By Meida van Baal, doula and maternity nurse
Depression has been receiving a lot of coverage in the media lately. Recently the Dutch Ministry of Health has started a campaign to encourage more mothers to talk and share their experiences about postpartum depression—https://www.omgaanmetdepressie.nl/depressie-bespreekbaar-maken. Every year, 22,000 women (1 in 8 mothers) in this country suffer from postpartum depression after their delivery, and many of them suffer in silence.
New mothers often do not want to admit or express their feelings about depression in fear that they will be judged by other people. An admittance of depression after the delivery may seem like a sign of failure to adapt to motherhood, or worse yet, a sign that one is not a good mother.
It does not help that we as a society are active on social media by posting picture-perfect food, people, and lives. These are all appealing to the eye, but they give off the perception that perfection is the norm.
It takes a lot of courage to ask for help, but sometimes some mothers do not even realize that they have postpartum depression. That’s why family and friends play an important role in the period after the delivery. They can see changes in the new mother faster than the mother herself.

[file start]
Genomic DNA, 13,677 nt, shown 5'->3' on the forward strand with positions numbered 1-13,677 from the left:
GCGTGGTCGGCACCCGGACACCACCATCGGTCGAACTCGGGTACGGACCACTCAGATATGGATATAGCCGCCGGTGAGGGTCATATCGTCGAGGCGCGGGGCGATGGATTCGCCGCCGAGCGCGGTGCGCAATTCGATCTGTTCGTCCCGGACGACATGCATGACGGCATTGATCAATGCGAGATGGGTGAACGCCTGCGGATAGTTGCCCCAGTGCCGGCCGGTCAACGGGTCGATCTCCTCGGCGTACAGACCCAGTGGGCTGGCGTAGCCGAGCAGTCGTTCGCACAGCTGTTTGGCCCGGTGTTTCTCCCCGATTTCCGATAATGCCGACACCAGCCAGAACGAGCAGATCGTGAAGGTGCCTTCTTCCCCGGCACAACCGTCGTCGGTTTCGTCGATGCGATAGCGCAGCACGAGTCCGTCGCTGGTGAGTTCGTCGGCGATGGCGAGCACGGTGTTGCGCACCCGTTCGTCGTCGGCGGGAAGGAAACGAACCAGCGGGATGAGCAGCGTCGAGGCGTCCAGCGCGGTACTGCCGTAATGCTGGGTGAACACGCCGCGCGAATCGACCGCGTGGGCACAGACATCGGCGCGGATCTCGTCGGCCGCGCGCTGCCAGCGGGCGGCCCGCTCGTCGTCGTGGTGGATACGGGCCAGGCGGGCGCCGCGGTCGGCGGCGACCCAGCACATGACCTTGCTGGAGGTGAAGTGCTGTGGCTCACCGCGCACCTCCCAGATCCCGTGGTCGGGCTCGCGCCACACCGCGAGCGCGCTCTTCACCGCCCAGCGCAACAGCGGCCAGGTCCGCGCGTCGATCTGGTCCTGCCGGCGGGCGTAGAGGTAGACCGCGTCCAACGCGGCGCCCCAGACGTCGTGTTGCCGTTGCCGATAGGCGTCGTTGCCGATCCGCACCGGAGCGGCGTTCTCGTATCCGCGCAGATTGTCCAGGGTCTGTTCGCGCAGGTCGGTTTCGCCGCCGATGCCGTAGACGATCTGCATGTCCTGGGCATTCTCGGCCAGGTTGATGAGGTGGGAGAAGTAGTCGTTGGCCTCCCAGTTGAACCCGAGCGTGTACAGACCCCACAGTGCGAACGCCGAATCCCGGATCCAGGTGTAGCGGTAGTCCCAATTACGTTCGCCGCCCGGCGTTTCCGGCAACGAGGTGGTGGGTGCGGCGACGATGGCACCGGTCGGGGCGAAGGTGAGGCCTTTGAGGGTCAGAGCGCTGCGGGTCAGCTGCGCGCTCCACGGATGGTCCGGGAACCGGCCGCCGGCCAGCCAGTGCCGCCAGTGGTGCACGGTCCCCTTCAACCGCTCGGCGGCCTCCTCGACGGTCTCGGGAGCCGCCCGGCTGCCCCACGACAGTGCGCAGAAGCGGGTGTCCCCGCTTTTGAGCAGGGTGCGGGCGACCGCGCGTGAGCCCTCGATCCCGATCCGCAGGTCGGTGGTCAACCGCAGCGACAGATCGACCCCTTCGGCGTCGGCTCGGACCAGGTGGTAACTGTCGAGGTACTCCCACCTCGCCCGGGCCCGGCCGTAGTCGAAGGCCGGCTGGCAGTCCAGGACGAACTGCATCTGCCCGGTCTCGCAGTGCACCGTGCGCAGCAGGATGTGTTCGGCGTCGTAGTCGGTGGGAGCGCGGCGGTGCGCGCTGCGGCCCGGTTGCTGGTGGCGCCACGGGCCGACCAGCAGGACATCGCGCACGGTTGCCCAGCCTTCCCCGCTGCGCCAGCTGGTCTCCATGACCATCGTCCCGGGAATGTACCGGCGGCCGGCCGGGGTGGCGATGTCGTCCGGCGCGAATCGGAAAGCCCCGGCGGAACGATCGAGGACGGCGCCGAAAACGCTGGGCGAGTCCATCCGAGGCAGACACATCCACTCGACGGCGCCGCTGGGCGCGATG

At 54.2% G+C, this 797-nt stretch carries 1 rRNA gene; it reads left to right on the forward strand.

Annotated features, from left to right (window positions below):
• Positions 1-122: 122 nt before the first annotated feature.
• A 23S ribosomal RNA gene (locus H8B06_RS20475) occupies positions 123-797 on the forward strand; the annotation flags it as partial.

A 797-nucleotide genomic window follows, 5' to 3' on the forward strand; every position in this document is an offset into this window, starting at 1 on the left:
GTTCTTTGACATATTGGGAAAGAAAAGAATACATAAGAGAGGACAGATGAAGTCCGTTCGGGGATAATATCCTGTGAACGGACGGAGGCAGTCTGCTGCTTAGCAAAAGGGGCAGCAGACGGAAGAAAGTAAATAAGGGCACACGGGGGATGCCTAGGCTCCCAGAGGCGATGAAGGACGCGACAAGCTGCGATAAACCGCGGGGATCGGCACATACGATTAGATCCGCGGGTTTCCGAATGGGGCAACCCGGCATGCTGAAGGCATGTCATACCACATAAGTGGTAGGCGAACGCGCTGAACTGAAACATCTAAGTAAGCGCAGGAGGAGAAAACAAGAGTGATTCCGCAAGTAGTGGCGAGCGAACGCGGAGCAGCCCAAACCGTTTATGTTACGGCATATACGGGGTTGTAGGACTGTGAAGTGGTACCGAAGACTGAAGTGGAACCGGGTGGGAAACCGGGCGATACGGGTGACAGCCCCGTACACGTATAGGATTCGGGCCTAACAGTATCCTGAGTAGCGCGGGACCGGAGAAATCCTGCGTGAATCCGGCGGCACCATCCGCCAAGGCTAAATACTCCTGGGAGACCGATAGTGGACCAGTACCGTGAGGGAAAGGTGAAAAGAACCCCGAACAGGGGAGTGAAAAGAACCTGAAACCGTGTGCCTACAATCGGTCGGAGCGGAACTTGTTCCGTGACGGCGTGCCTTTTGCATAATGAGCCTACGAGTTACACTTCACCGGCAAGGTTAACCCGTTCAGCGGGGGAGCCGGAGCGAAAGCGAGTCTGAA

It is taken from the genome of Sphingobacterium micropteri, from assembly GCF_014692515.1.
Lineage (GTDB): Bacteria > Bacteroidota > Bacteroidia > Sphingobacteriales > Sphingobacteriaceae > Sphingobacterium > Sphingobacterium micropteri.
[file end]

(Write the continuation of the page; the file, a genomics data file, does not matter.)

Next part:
Are you at risk of postpartum depression*?
Personal history of depression
Family history of depression
Depression during pregnancy
Pregnancy is unwanted or unplanned
Had problems with the pregnancy
Had a traumatic delivery
Have a baby with special needs
Have no support from family and friends
Have money issues
Have difficulty with breastfeeding
Have issues with drugs/alcohol
Are young and single
What are some symptoms of postpartum depression**?
Feeling Anxious and/or gloomy
Being uninterested in general
Insomnia or excessive sleeping
Showing no interest in or is overly concerned with the baby
Feeling extremely tired
Confused, forgetful and poor concentration
Lack of appetite or an excessive amount of appetite;
What can you do if you think you are feeling depressed after the birth of your baby here in the Netherlands?
Talk to your midwife or midwives or general practitioner
Talk to your maternity nurse
Talk to your partner, friend or family member
Do not suffer alone, and ask for professional help.
Thu, 21 June